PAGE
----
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Internet causes "Popcorn Brain"

Discussion in 'Sports and News' started by Dick Whitman, Jun 23, 2011.

  1. Dick Whitman

    Dick Whitman Well-Known Member

    We've talked about this kind of thing here plenty, but more evidence that the Internet can be bad for us. This isn't the first time I've read about parents being inattentive because they would rather check their Blackberries than help their children take a bath or do their homework.

  2. Freelance Hack

    Freelance Hack Active Member

    Yeah, I came across this, too. Only problem I have is that the quiz rings a big "so what?" to me.

    Am I addicted to the Internet? Maybe? Is it a bad thing? Not sure. We live life differently now. A lot of my work dictates use of computers and the Internet. If the Net was to disappear would I be severely affected? I don't think so. Maybe at first, but I'd adapt. Or else.

    When Gutenberg developed movable type, did reading become an addiction? When Ford developed the assembly line, did it lead to repetitive stress injuries? Maybe I'm being a little facetious, but the inventions I mentioned radically changed how we live and work. So did computers and Internet technology. Maybe what is being discussed as a possible addiction is actually just the next evolution of how we work and live.
  3. Dick Whitman

    Dick Whitman Well-Known Member

    The Wall Street Journal actually had an interesting op-ed takedown the other day of Obama's statement to the effect that there are "structural issues" with our economy because machines are doing work that people used to do (ATMs, etc.). I think that the comment was somewhat mischaracterized by the right. I don't think he's saying that we need to halt progress - on the contrary, it's the left that wants high-speed rail, etc., etc. That being said, you always have to be careful to walk the line between valid concerns about technology's effect on us, and falling into luddite-ism.

    I do, however, think that there are some observable negative results that have come about because of the speed and mobility of the Internet. I get annoyed when people I'm with are constantly on their Smartphones, pecking away while I'm trying to have a conversation. And I think young people are, in general, more socially awkward in face-to-face pleasantries than they used to be. The response to these kind of comments is something along the lines of, "TV was going to destroy us, too! So was Gutenberg!" Well, I can't say there hasn't been a tradeoff as far as television, to use one example, goes. We're a lot fatter than we were before it. Families don't talk as much. Kids don't go outside as much. And on and on. We've somewhat adjusted - for the most part, we're careful not to let the TV babysit our children day and night. But the point is that we do have to eventually be careful of how technology begins to control us, and not for the better. And we may be reaching that point with the Internet.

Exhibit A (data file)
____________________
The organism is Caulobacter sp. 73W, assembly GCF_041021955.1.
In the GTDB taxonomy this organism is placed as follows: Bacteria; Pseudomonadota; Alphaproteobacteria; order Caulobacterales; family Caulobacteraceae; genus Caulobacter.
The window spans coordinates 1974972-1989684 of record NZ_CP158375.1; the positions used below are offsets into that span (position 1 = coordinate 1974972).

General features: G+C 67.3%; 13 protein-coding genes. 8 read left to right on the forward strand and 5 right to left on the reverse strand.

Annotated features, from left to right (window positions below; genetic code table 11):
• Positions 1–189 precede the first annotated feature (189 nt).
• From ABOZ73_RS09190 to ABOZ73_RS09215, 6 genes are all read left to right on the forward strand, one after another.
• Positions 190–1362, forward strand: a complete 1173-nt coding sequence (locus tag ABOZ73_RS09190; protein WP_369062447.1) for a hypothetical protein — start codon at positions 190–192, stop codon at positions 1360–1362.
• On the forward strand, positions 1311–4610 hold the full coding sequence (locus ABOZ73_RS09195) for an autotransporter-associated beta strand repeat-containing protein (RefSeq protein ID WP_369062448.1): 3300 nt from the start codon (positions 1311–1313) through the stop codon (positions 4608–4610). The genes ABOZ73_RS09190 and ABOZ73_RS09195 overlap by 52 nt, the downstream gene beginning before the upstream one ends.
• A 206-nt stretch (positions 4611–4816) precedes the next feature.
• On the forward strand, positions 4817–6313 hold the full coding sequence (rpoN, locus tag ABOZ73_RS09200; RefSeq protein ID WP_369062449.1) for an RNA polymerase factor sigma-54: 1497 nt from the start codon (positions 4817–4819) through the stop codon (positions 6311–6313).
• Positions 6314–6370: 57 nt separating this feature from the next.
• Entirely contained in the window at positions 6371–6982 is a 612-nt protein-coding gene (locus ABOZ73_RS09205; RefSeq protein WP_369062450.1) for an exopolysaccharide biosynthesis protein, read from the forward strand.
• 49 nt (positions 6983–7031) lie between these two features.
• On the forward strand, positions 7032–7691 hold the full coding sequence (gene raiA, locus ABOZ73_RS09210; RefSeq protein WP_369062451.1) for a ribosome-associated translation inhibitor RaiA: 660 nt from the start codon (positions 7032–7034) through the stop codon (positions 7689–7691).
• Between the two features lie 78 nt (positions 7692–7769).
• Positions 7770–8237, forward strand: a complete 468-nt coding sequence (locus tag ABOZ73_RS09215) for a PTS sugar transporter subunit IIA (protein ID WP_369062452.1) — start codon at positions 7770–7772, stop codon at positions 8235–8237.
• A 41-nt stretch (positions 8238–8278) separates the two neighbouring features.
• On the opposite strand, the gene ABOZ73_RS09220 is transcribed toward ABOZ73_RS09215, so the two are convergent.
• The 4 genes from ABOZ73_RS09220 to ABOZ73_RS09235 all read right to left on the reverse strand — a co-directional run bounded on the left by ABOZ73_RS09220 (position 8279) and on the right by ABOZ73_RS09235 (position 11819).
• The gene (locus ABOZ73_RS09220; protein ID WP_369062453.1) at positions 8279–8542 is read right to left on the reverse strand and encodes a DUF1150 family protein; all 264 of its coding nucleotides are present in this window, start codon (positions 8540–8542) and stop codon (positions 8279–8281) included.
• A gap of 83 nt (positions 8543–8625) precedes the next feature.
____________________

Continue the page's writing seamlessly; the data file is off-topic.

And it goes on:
4. Johnny Dangerously

    Johnny Dangerously Well-Known Member

    Evil ... Thy name is Orville Redenbacher!! to the white courtesy phone.
  5. Ben_Hecht

    Ben_Hecht Active Member

    Two cents: believe the Obama observations referred to above were little more than an observation about how certain irrepressible technological developments have lopped off more than a few jobs. Don't believe Obama was looking to willfully put such developments aside.
  6. Dick Whitman

    Dick Whitman Well-Known Member

    I agree. I thought that the WSJ article mischaracterized what he said just to seize on a starting point for the column he wanted to write: That new jobs do in fact replace the old ones, and they always have.
  7. Ben_Hecht

    Ben_Hecht Active Member

    That said, the comments were clumsy, and were probably not a masterstroke.
  8. Armchair_QB

    Armchair_QB Well-Known Member

    It's not just the internet. Modern society is overloaded with sensory stimuli which results in shorter attenoh look a chicken!
  9. I Should Coco

    I Should Coco Well-Known Member

    Well done, sir.
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